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Ancient skull provides earliest evidence of modern humans in Mongolia

Ancient skull provides earliest evidence of modern humans in Mongolia

Science
Jan. 30 (UPI) -- An ancient Mongolian skull thought to belong to the a unique species of Pleistocene hominin, dubbed Mongolanthropus, is actually the earliest evidence of modern humans in the region. Using radiocarbon dating and DNA analysis, paleontologists determined the skull belonged to Homo sapiens. The discovery is described in a new paper published Wednesday in the journal Nature Communications. As a result of compromised dating efforts and the fossil's archaic skull features, some researchers previously hypothesized the hominid remains hailed from the mid to late Pleistocene and belonged to Homo erectus or the Neanderthals. The new analysis posits that the modern human specimen lived sometime between 34,950 and 33,900 years ago. Because the skull is contaminated with a variety of...
Physicists replicate earliest days of the universe in super-chilled helium

Physicists replicate earliest days of the universe in super-chilled helium

Science
Jan. 16 (UPI) -- Scientists have for the first time triggered quantum structures long-predicted by cosmologists. Researchers at Aalto University in Denmark observed "walls bound by strings" in superfluid helium-3. The breakthrough could allows scientists to better understand what the universe looked like in its earliest days, as it quickly cooled in the wake of the Big Bang. Helium is unique in it's ability to remain a fluid even at cryogenic temperatures. When supercooled, helium becomes a superfluid, which means it boasts zero viscosity. Superfluids can flow forever without losing energy. When trapped inside a nanostructure, superfluid phases of the isotope helium-3 can help scientists study unusual quantum structures called half-quantum vortices. The movement of helium inside these vor...
Jurassic-era piranha is world's earliest flesh-eating fish

Jurassic-era piranha is world's earliest flesh-eating fish

Science
Scientists have unearthed the fossilised remains of a piranha-like species that they say is the earliest known example of a flesh-eating fish.This bony creature, found in South Germany, lived about 150 million years ago and had the distinctive sharp teeth of modern-day piranhas. These Jurassic marauders used their razor teeth to tear chunks of flesh and fins off other fish.Other fish were found nearby which had been attacked by the ancient piranhas."We have other fish from the same locality with chunks missing from their fins," said Dr David Bellwood of James Cook University, Australia, who is one of the authors of the study."Feed on a fish and it is dead; nibble its fins and you have food for the future." ...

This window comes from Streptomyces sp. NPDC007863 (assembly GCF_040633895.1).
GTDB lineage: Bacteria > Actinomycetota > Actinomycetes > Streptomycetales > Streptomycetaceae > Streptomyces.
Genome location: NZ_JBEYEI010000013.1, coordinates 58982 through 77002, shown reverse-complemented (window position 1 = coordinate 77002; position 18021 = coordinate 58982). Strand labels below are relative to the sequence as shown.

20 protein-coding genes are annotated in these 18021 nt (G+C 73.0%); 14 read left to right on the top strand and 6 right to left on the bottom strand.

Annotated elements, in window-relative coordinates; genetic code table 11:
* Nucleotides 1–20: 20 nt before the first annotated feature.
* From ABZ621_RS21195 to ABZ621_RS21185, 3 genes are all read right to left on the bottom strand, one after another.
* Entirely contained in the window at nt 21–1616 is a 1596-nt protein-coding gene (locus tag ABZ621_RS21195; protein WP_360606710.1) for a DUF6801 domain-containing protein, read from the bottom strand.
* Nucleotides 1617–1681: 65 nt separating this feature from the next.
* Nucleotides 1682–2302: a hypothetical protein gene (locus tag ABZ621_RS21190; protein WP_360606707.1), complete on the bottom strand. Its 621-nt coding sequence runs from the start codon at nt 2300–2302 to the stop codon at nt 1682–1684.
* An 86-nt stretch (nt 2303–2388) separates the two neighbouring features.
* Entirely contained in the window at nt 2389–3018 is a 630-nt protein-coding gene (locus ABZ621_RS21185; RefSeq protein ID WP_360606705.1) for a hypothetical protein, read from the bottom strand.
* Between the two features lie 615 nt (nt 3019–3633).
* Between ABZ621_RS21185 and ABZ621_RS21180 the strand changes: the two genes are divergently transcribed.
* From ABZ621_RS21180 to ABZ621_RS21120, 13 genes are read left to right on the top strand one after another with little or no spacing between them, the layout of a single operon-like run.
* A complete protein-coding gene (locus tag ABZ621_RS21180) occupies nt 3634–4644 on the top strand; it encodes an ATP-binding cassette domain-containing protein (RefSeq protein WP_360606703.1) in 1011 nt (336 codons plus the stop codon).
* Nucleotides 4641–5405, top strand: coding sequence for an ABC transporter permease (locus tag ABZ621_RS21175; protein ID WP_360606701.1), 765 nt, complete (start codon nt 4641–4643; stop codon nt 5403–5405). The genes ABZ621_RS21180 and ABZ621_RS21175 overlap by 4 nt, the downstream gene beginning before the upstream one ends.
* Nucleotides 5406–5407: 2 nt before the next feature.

MUSE data reveals hydrogen reservoirs around earliest galaxies

MUSE data reveals hydrogen reservoirs around earliest galaxies

Science
Oct. 1 (UPI) -- Astronomers have discovered an abundance of Lyman-alpha radiation in Hubble Ultra-Deep Field. The data -- collected by the MUSE spectrograph on ESO's Very Large Telescope -- suggests the universe's earliest galaxies were surrounded by large reservoirs of hydrogen. The Hubble Ultra-Deep Field is a small, dark region of the night sky home to a large concentration of ancient galaxies. The field is home to thousands of the cosmos' earliest galaxies, as they appeared just a few hundred million years after the Big Bang. The field's light spent 12 billion years traveling to Hubble's lens. Lyman-alpha emission, or radiation, is the spectral line of hydrogen. As revealed by the spectrographic data collected by MUSE, the early universe was saturated by Lyman-alpha emission. "Realiz...
558-million-year-old fat molecule reveals world's earliest animal

558-million-year-old fat molecule reveals world's earliest animal

Science
Sept. 20 (UPI) -- Scientists have discovered a fat molecule preserved in a 558-million-year-old fossil. According to a new paper published this week in the journal Science, the discovery confirms Dickinsonia, a strange blob-like sea creature, as the earliest animal in the geologic record. Dickinsonia is a member of the Ediacaran biota, a group of primitive organisms with frond-like patterns. The group emerged during the Ediacaran period, which lasted from 635 to 542 million years ago. Scientists have previously argued whether Ediacaran species were animals. The fat molecule -- a type of cholesterol unique to animals -- found within the Dickinsonia fossil suggests they were. "The fossil fat molecules that we've found prove that animals were large and abundant 558 million years ago, millio...